I’m usually not a fan of one-day festivals – maybe because the first day of festivals are generally appetizers, a little taste of action before the main events of days two, three, or four. I usually reserve day one to feel out the vibe of the weekend to come, but FYF 2011, packed full of punk rock goodness, proved to be worth the six-hour drive from San Francisco to Los Angeles.
A few friends and I were staying only a few blocks from the venue, but our short walk was enough to remind me that I was indeed in Los Angeles. Every person walking in our direction was dressed appropriately for the 80-something degree weather: high-waisted short shorts, crop tops, mini dresses and the like revealing tanned skin for days. We walked right into the front entrance, and my initial impressions of LA Historic State Park were that of dust, dry heat, and beautiful people.
We walked in at 2pm and went straight for Leonardo’s Stage to see The Head and the Heart. From what I’ve taken from the band’s music, it leans on the indie-folk side of the music spectrum, so I was pleasantly surprised by the poppy-punk guitar. The band’s harder hitting performance, fused with its usual uplifting harmonies, felt more fitting for an outdoor day time show.
We waited around at the same stage for Smith Westerns, who were a bit of a disappointment when I saw the band at Sasquatch Music Festival earlier this year, but they showed vast improvement in delivery and their ability to read the crowd. They have really mastered the glam rock sound, complete with twangy guitar riffs and shimmering melodies, and are entirely dance worthy.
After the Smith Westerns dance party, it was time for a food break. The lines did eat up time, but from what I heard it was nothing compared to previous years. After scoping out the local food trucks and burrito and burger vendors, I decided to get in line for a slice of pizza. At six dollars a slice (and they were huge slices), it was by far the best food deal at the festival. The ATM fee, a painful four dollars, was disappointing but redeemable once I found out about the free water.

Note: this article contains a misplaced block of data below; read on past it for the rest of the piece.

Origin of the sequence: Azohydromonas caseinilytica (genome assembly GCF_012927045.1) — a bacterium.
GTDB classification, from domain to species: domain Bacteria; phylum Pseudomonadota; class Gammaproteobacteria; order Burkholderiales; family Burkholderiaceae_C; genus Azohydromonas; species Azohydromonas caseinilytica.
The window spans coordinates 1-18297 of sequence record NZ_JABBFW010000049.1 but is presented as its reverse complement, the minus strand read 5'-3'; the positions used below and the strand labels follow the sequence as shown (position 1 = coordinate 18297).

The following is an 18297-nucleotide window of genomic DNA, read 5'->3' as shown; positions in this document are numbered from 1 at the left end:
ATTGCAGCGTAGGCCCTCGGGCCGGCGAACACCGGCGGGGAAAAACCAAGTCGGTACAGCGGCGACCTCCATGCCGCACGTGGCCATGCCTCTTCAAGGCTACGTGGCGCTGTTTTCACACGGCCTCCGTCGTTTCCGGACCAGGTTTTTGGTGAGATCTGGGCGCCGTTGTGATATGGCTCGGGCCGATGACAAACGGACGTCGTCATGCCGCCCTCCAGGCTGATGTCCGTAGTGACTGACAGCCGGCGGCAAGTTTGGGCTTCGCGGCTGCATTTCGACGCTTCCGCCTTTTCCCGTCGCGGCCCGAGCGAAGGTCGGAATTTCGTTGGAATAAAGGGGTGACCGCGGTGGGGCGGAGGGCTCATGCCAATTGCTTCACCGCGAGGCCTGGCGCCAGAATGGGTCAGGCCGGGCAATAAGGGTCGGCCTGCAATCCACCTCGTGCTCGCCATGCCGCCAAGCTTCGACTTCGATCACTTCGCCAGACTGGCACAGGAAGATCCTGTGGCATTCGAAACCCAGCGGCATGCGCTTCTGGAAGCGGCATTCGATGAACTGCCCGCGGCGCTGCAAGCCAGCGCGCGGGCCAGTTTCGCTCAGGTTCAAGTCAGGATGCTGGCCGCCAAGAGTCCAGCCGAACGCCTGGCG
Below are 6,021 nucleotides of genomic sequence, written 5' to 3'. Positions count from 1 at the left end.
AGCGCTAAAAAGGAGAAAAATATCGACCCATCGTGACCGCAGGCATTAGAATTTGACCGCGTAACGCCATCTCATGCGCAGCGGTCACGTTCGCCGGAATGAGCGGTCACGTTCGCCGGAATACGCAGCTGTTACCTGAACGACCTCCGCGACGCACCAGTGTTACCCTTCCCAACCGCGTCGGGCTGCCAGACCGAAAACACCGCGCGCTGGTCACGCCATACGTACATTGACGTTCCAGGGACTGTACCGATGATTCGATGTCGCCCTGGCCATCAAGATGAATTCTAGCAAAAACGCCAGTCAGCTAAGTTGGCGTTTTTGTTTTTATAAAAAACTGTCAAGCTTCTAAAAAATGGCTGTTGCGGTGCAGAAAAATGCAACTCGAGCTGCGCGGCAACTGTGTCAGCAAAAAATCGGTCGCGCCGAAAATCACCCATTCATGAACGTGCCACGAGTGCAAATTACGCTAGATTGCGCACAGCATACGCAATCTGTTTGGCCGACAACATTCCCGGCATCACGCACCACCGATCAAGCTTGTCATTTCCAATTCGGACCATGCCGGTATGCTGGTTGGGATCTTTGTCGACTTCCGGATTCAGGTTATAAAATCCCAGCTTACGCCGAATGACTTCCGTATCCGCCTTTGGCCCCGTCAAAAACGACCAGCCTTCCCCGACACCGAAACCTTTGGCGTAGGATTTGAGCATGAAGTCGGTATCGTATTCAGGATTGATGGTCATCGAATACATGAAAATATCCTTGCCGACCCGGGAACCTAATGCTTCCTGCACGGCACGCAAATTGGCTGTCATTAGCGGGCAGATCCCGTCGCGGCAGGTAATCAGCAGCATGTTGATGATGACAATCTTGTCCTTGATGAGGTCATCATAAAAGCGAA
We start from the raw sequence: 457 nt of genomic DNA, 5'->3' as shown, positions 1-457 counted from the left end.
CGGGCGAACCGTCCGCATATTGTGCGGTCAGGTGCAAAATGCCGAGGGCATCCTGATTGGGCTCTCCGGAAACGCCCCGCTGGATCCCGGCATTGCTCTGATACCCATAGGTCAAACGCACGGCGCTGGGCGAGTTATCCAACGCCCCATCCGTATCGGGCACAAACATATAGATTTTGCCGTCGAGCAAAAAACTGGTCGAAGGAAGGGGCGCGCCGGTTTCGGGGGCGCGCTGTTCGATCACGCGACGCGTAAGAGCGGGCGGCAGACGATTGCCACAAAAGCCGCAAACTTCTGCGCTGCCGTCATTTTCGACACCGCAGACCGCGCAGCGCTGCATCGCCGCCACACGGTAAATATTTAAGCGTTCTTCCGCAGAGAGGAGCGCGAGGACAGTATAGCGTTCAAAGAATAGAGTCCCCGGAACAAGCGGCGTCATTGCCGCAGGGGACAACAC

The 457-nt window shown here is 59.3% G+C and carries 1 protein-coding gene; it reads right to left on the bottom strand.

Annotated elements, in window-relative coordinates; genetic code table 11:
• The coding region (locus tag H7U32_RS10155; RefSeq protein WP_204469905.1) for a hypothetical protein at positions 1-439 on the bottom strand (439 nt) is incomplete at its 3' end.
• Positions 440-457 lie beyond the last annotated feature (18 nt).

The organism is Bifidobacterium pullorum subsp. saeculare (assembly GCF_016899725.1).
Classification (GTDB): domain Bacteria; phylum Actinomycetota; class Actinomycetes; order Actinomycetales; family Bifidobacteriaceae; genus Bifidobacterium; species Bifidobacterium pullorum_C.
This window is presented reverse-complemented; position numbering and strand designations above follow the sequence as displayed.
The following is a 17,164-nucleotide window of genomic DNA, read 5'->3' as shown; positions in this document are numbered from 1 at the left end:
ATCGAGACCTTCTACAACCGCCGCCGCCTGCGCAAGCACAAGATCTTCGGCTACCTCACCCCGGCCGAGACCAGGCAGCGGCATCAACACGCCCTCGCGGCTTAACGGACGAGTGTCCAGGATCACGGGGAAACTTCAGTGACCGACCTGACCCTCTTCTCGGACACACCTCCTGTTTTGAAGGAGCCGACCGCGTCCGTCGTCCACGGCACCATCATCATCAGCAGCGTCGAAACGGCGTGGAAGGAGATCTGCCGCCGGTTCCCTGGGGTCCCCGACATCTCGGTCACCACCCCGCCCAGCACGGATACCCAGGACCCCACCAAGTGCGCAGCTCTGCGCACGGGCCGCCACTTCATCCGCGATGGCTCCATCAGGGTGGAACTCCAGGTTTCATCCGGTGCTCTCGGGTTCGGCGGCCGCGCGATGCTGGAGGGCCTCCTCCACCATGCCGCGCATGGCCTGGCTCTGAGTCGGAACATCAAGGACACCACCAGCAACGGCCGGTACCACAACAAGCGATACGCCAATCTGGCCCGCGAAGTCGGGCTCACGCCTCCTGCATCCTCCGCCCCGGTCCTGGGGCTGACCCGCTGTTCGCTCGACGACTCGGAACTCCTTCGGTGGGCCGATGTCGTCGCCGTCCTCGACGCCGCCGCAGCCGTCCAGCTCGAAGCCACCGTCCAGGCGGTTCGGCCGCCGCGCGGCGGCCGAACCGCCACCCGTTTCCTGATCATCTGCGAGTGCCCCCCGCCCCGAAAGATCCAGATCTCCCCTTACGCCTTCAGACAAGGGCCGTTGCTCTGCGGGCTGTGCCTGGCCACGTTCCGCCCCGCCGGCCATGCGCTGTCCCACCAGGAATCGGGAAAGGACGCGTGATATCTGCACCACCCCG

Around 6pm, we headed to Michelangelo’s Stage to see No Age. Once this duo began playing its noisy, raucous set, a dust bowl of a mosh pit quickly formed. Guys and ladies of all ages were thrashing around, randomly throwing people up to crowd surf (though I did not see anyone surf for more than a few seconds). The rowdiness of the crowd seemed contagious. This would have been the best part of the day if it weren’t for the dust. It literally clouded the air, rising in mushroom puffs and making it difficult for me to breathe without some form of cloth covering my mouth. It was worth it to see two friends emerge from the chaos soaked in other people’s sweat, sporting dirty T-shirts that were previously white.
No Age mosh pit. Photo by Lauren Espina.
We were all noticeably worn out after the craziness of No Age, actually coughing and sneezing out dust clots, so we decided to post up in front of Leonardo’s Stage to see Broken Social Scene, Guided by Voices, and Descendents. The layered sound of BSS was a perfect way to relax on the half-grass/half-dirt field, trying to hydrate with a jumbo-sized lemonade. The lo-fi and pop-punk sets of Guided by Voices, and in particular the Descendents, helped build the energy back into our group.
Halfway through Descendents, we left to catch the main event: Explosions in the Sky, who I’ve been waiting to see for over six years. Their set was easily the highlight of the day, sounding like one anthem from start to finish. Their songs blended into a symphony, and the minimal lighting allowed the crowd to focus on the band’s music, which created all the ambiance needed for a spiritual rebirth. I remember having my eyes closed for a period of time, and opening them to see one of the guitarists (I couldn’t see his face) playing with a pen, tapping it repeatedly on the neck of his guitar, and all I could do was stare in awe. After this insanely mellow but life-changing show, we all opted to leave the festival instead of catching the end of Death From Above 1979 in order to preserve our experience with Explosions in the Sky.
The streets of LA were surprisingly quiet as we walked out of the venue, closing another chapter of music festival history. FYF 2011 was, by far, the best one-day festival I’ve been to, and as far as music distribution, bathrooms, lines, and general waiting around went, the overall flow of the day was smooth and exactly what a festival should be: no hassles, just music. Perhaps with a change of venue, FYF will turn into one of the festivals I have to attend every year.
Did you go FYF this year, too?
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